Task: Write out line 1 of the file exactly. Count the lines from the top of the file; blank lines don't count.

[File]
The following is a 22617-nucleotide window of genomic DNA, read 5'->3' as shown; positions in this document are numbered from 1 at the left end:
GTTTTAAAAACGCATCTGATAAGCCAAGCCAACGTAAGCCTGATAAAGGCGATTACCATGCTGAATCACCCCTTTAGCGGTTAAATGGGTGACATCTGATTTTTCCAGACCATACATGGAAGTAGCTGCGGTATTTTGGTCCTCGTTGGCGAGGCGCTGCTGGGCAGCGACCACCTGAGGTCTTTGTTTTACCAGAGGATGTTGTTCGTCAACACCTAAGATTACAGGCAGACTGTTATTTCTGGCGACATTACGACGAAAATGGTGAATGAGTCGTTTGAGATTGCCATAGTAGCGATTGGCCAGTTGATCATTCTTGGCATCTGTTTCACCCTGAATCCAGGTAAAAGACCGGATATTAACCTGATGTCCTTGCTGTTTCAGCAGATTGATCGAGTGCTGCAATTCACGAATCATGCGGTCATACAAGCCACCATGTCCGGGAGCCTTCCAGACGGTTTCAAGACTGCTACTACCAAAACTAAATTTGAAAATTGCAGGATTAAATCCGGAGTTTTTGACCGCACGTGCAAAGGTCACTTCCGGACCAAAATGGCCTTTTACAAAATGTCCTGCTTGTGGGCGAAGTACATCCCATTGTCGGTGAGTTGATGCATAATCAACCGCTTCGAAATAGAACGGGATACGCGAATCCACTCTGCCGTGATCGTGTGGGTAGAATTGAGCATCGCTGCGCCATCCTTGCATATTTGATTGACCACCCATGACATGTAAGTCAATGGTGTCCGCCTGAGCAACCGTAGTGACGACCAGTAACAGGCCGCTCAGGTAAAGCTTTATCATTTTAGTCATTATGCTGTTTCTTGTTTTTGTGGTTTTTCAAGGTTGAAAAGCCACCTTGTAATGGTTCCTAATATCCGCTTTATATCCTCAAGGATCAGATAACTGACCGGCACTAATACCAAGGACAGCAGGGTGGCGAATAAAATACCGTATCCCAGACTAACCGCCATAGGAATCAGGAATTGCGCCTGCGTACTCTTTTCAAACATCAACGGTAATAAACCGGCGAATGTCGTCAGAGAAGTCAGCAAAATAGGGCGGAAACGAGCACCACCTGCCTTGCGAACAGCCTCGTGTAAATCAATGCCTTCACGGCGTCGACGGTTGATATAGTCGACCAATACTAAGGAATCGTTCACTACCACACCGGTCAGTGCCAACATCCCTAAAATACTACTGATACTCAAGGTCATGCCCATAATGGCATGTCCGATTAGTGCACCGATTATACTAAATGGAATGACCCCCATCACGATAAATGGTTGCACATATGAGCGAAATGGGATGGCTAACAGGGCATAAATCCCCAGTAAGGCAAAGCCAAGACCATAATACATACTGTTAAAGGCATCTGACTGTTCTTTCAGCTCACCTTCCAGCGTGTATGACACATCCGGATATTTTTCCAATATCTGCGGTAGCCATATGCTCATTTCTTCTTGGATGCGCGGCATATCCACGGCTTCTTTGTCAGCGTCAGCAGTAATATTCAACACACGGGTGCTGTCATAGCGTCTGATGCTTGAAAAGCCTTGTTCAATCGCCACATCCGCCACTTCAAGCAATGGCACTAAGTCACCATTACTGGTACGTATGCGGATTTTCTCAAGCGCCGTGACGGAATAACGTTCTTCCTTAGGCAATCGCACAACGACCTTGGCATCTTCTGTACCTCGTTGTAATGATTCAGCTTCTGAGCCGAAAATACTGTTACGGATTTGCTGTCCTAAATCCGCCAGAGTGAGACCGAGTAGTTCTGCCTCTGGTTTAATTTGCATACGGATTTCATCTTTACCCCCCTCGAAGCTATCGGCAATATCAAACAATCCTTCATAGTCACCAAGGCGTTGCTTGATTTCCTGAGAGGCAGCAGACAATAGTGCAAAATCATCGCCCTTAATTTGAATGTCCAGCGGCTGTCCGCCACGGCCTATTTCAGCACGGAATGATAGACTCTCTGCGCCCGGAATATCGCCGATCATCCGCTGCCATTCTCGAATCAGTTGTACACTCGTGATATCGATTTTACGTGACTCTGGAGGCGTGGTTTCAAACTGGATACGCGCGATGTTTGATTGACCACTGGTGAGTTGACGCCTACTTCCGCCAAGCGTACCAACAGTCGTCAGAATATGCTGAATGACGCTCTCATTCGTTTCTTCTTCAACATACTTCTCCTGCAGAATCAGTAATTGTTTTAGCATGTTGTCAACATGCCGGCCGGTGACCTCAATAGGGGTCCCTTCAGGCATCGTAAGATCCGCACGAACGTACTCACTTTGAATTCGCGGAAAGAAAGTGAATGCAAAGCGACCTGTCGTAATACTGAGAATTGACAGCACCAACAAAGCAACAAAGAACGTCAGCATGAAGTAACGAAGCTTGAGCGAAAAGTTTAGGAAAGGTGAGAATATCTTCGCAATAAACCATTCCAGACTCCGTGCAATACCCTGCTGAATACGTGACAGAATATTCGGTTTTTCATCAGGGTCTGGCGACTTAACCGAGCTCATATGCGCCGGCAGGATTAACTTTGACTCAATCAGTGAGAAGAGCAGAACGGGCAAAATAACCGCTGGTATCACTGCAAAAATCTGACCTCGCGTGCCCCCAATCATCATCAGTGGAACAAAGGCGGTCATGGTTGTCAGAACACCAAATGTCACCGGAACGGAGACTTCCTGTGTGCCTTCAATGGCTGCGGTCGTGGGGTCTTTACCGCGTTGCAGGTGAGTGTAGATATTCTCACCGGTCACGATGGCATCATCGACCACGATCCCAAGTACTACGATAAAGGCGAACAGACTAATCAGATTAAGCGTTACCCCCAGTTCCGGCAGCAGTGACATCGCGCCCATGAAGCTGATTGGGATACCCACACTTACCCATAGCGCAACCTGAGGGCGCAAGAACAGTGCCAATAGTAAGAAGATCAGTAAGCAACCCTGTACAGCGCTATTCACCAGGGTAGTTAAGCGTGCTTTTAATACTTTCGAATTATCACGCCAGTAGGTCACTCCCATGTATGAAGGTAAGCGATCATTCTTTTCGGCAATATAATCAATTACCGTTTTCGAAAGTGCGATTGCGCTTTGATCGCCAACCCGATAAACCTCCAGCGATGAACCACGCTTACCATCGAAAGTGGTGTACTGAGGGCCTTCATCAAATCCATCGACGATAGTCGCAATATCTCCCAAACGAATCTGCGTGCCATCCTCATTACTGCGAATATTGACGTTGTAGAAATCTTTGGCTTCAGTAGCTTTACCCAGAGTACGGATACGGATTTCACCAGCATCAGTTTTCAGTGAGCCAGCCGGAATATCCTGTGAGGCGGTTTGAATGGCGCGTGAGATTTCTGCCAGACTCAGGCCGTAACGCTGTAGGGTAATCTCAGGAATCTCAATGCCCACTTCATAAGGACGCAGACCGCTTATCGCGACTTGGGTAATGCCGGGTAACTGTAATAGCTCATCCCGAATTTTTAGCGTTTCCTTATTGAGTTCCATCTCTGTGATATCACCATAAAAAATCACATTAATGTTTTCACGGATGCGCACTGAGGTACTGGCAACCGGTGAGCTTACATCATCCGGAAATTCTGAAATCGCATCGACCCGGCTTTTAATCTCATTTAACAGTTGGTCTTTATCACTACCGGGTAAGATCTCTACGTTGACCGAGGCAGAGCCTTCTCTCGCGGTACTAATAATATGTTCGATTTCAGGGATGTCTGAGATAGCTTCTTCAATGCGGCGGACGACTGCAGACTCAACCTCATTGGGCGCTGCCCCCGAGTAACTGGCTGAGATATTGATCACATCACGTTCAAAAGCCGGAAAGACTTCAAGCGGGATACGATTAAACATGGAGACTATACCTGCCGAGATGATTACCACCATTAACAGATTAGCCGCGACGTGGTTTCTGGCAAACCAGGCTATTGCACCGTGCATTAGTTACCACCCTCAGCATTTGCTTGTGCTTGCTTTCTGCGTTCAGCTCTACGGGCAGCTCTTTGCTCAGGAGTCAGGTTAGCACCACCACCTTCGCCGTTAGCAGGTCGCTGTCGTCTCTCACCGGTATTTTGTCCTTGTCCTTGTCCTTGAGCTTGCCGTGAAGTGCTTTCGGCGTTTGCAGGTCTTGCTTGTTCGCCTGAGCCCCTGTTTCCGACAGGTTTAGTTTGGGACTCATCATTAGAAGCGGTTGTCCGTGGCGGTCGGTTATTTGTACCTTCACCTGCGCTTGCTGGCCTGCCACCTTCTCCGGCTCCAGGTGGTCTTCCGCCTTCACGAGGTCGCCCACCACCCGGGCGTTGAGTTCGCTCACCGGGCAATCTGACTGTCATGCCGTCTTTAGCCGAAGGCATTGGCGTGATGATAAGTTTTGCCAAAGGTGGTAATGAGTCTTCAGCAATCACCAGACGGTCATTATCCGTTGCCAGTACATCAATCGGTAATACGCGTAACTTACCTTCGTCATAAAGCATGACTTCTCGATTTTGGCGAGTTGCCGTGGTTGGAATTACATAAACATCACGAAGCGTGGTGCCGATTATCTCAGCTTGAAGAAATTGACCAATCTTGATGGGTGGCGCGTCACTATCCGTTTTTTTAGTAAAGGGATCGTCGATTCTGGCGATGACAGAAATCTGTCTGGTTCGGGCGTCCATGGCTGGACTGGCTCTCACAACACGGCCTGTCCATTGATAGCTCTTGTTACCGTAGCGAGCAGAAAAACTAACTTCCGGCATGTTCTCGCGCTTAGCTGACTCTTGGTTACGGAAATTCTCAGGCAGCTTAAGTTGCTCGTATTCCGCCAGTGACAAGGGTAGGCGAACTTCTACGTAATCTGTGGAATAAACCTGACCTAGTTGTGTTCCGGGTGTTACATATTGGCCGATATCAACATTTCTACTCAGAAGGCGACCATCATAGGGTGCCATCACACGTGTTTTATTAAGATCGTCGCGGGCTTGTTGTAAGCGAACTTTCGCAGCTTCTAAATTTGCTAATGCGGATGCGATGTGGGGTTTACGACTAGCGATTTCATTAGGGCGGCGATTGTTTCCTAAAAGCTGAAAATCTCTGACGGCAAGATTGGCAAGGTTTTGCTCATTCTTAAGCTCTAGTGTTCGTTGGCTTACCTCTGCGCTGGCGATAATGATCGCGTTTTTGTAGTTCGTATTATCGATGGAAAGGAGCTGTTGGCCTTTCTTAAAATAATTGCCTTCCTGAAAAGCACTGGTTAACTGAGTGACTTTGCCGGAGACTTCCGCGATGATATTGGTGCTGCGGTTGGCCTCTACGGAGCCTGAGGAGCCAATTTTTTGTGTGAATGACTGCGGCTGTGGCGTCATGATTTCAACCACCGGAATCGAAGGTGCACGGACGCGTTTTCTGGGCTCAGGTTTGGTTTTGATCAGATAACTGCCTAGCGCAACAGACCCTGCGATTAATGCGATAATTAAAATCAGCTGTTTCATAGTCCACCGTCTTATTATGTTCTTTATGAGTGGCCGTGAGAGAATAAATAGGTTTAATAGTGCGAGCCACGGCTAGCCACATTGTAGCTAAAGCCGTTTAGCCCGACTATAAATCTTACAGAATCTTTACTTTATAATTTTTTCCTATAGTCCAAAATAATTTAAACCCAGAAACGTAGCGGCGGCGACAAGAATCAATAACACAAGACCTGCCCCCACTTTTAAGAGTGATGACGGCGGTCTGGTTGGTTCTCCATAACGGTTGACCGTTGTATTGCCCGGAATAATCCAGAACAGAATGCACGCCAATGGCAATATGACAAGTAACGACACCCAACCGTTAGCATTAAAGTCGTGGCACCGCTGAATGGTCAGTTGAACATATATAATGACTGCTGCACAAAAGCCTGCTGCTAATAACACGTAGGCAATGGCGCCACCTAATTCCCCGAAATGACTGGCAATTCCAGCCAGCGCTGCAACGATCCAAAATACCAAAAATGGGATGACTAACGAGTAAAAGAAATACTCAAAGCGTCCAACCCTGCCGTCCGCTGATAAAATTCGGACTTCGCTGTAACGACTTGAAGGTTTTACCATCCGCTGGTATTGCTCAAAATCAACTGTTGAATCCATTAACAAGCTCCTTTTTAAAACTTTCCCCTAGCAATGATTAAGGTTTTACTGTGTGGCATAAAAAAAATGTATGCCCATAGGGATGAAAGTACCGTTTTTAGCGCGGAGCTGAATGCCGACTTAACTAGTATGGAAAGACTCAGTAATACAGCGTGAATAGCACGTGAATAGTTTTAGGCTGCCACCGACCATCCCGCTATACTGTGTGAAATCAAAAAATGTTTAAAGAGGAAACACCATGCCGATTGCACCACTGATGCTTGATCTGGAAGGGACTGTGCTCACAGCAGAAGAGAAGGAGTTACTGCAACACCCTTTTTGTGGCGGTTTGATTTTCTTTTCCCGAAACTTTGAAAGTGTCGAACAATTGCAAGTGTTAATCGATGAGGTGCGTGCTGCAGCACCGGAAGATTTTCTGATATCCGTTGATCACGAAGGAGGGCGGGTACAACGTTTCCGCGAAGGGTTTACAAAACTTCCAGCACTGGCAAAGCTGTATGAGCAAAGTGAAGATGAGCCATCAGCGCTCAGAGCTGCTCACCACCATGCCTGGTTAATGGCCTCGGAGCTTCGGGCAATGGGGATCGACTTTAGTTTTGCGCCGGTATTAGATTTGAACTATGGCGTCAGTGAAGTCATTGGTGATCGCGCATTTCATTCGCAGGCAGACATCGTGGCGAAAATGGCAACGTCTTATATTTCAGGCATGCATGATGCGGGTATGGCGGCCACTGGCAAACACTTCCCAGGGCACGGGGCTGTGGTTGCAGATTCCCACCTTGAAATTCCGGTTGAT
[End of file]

The following is a 22617-nucleotide window of genomic DNA, read 5'->3' as shown; positions in this document are numbered from 1 at the left end: